Beneficiaries can’t hire and fire trustees as they please
A potential aggravating factor is when there is a divorce, and relationships break down. Emotions run high and family members take sides. Then questions are asked: Why am I not a trustee? Why am I not a beneficiary? How can I remove a trustee? How can I remove a beneficiary? Can I sue a trustee?
When these questions are asked, it is often too late to rectify any “flaws” in how the trust has been set up, and to add and remove trustees and beneficiaries.
There have been many court cases where applicants sought the removal of trustees for various reasons, although often not for sound, justifiable reasons.
In one, a father built up the assets in trust for his family and he did most of the work. The son had access to the trust’s bank account and helped himself to the funds. When the father reprimanded him, he applied to the court for his father’s removal as trustee. His actions coincided with his parents’ pending divorce, so he sided with the mother. All of a sudden, the son, as beneficiary, was unhappy with the way the father conducted himself as trustee and accused him of things that he had done wrong in the past. Were it not for these events, he would probably not have taken this course of action.
The court found that the father was instrumental in substantially growing the trust’s assets, that he played an important role in the management of the trust assets, and that his removal could negatively impact the trust assets. The court also found that the son did not have sound reasons justifying the removal of his father as trustee and took issue with the fact that issues about the father’s past behaviour were raised only after the conflict arose.
What is the legal position?
Trustees are the decision-makers of a trust. Trustees have a duty and obligation always to act in the best interests of the trust and its beneficiaries. In executing their duties, they have to consider the law and the trust deed.
Trustees act in a fiduciary capacity (a legal responsibility of a person who manages property or money belonging to another person). If a trustee does not act in the best interests of the beneficiaries and does not agree to resign on the request of a beneficiary or co-trustee, the other trustees and beneficiaries first have to consider the provisions of the trust deed, which may describe the process to be followed to remove an unfit trustee. Only if the trust deed is silent on the removal steps, further options should be considered.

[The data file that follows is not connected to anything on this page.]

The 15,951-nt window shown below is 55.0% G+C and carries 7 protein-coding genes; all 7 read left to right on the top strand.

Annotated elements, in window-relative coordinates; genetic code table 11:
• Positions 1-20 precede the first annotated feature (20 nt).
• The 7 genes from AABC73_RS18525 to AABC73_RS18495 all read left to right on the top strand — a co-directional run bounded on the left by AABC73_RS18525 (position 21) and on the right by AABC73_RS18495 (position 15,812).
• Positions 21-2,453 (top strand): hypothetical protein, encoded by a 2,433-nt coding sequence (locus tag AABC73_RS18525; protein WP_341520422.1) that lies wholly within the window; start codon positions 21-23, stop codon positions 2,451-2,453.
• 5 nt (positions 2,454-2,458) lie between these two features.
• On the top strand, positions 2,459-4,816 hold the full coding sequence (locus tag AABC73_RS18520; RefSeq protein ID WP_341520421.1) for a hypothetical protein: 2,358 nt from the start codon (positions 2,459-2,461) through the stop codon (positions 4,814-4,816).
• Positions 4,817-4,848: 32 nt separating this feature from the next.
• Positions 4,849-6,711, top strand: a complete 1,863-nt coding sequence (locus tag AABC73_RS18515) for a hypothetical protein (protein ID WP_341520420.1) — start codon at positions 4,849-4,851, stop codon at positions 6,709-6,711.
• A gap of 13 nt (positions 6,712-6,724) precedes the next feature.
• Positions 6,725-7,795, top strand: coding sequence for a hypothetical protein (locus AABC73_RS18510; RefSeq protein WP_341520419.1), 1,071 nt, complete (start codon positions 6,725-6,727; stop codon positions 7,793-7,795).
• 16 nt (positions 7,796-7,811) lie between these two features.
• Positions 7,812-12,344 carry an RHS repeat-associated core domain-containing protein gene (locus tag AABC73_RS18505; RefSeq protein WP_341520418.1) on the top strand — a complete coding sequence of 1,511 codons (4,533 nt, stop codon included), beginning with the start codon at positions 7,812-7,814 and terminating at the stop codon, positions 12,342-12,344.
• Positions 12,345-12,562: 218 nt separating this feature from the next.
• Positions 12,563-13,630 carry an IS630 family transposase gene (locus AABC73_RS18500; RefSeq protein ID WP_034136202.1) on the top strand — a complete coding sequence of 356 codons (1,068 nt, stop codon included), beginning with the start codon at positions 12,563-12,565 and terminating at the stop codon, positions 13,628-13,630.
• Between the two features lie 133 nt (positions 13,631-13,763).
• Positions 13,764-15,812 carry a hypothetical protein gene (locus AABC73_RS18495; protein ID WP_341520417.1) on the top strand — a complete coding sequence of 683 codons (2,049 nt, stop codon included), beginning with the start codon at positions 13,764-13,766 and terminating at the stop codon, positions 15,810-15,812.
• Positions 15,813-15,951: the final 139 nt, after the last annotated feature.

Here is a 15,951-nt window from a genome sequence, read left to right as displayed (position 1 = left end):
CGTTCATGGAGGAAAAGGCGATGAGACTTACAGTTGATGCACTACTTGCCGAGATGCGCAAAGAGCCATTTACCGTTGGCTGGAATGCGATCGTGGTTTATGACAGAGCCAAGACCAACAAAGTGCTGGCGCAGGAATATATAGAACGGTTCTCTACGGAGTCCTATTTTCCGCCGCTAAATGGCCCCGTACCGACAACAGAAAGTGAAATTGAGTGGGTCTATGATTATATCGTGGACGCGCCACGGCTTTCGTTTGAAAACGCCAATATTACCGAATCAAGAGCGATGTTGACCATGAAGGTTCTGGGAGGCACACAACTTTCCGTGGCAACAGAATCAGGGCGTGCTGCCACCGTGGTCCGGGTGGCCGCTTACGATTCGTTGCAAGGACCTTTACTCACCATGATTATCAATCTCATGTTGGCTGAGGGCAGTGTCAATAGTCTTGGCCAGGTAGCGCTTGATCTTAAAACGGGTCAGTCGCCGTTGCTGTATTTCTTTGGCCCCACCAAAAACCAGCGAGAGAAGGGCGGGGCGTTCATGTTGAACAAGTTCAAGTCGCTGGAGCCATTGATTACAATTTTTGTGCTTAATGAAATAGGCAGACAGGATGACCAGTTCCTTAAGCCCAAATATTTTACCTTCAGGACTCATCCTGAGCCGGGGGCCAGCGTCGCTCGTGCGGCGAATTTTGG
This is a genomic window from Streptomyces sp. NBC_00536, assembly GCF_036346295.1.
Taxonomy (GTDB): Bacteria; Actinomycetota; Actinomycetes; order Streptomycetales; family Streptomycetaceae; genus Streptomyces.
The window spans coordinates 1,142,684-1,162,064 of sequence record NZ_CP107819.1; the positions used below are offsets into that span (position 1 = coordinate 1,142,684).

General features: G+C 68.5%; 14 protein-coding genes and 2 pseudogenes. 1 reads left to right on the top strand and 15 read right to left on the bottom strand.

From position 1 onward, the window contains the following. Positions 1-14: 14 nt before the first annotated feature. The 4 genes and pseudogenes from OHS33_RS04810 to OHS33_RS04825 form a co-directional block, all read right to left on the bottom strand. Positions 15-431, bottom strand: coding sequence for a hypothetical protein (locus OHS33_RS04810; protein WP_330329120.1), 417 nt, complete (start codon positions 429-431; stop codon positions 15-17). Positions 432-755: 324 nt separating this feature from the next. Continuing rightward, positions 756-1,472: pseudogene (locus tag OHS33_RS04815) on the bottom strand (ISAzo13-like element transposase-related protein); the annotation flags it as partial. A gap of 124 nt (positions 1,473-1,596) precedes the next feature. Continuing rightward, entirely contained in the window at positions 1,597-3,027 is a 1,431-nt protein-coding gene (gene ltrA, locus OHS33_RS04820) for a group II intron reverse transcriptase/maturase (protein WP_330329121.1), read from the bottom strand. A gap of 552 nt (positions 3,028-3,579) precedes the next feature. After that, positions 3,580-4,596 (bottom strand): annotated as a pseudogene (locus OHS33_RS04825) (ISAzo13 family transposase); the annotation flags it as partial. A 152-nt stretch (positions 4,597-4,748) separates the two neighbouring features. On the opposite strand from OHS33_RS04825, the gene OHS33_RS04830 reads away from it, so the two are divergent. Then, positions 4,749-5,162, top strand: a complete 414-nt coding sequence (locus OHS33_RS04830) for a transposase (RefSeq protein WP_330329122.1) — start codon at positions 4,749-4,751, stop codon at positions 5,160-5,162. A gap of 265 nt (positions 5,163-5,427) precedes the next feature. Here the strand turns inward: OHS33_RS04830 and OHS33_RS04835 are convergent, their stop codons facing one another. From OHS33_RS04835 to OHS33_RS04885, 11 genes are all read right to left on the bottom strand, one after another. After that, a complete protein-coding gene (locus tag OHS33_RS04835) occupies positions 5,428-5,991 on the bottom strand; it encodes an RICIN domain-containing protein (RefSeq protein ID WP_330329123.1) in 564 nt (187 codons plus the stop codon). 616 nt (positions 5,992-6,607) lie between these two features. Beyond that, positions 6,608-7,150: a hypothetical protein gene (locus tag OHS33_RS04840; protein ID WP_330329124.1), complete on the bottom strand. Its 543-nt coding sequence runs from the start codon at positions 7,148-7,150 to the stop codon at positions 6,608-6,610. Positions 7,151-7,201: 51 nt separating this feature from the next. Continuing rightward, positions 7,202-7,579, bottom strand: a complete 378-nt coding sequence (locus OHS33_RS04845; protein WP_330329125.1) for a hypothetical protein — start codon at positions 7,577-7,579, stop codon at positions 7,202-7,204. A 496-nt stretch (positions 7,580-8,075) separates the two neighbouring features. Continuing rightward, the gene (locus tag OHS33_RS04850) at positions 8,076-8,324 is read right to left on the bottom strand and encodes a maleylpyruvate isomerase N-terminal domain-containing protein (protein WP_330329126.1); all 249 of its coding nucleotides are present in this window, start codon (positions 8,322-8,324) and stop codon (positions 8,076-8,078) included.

A trustee may be removed in terms of section 20 of the Trust Property Control Act by the court on application of the Master of the High Court, or an interested person, if the court is satisfied such removal will be in the interests of the trust and its beneficiaries. This is a discretionary power of the court. Litigation is expensive and can be protracted, so it is preferable other options, such as mediation or an application to the Master, are made to remove a trustee on specific grounds in terms of section 20(2) of the Act.
An application to court that a trustee did not perform his or her required duties is complicated and may be hard to prove. One has to prove that the trustee does not act in the best interests of the beneficiaries, such as not responding to reasonable communication, not attending trustee meetings after receiving sufficient notice, or fails to co-operate to manage the trust assets effectively. The onus of proof will be on the person making the allegations to prove that the trustee’s actions constitute a lack of care, diligence and skill in terms of the provisions of section 9(1) of the Act.
A trustee may also be removed in terms of section 23 of the Act by the court on application of a person who feels aggrieved by the appointment of such person by the Master. This is a wide power the court has. The Act does not spell out the grounds for the removal of a trustee.
The court has the inherent power to remove a trustee from office in common law (the body of law developed by judges and courts). The general common-law principle that has crystallised over time is that a trustee can be removed from office if his or her continuation in office prevents the proper administration of the trust or is detrimental to beneficiaries.
Trustees are legally vested with the administration of the trust assets and they must manage the assets and liabilities of the trust in terms of the provisions of the trust deed and the law, and not necessarily in a manner that pleases the beneficiaries. The court usually requires a raised standard of misconduct to remove a trustee, especially if the trustee is the founder, or is appointed by the founder. The court will remove a trustee in cases of his or her positive misconduct where such trustee had abused his or her trust.
The court will not rely on every mistake or neglect of duty by a trustee to remove him or her, but his or her conduct must be such that it endangered trust property or that it showed a lack of honesty or of his or her ability to execute his or her duties.
In terms of our common law a trustee may be removed where the non-removal of a trustee would prevent the trust from being properly administered, or where the continuance of the trustee in office would be detrimental to the welfare of the beneficiaries as a whole, not to one disgruntled beneficiary.
The court has to be certain that the removal of a trustee will be in the interest of the trust and the beneficiaries. A beneficiary’s unhappiness with a trustee, and even inefficiency of the trustee, is not enough for a court to remove a trustee. More is required.
Phia van der Spuy is a registered Fiduciary Practitioner of South Africa, a Master Tax Practitioner (SA), a Trust and Estate Practitioner and the founder of Trusteeze, a professional trust practitioner.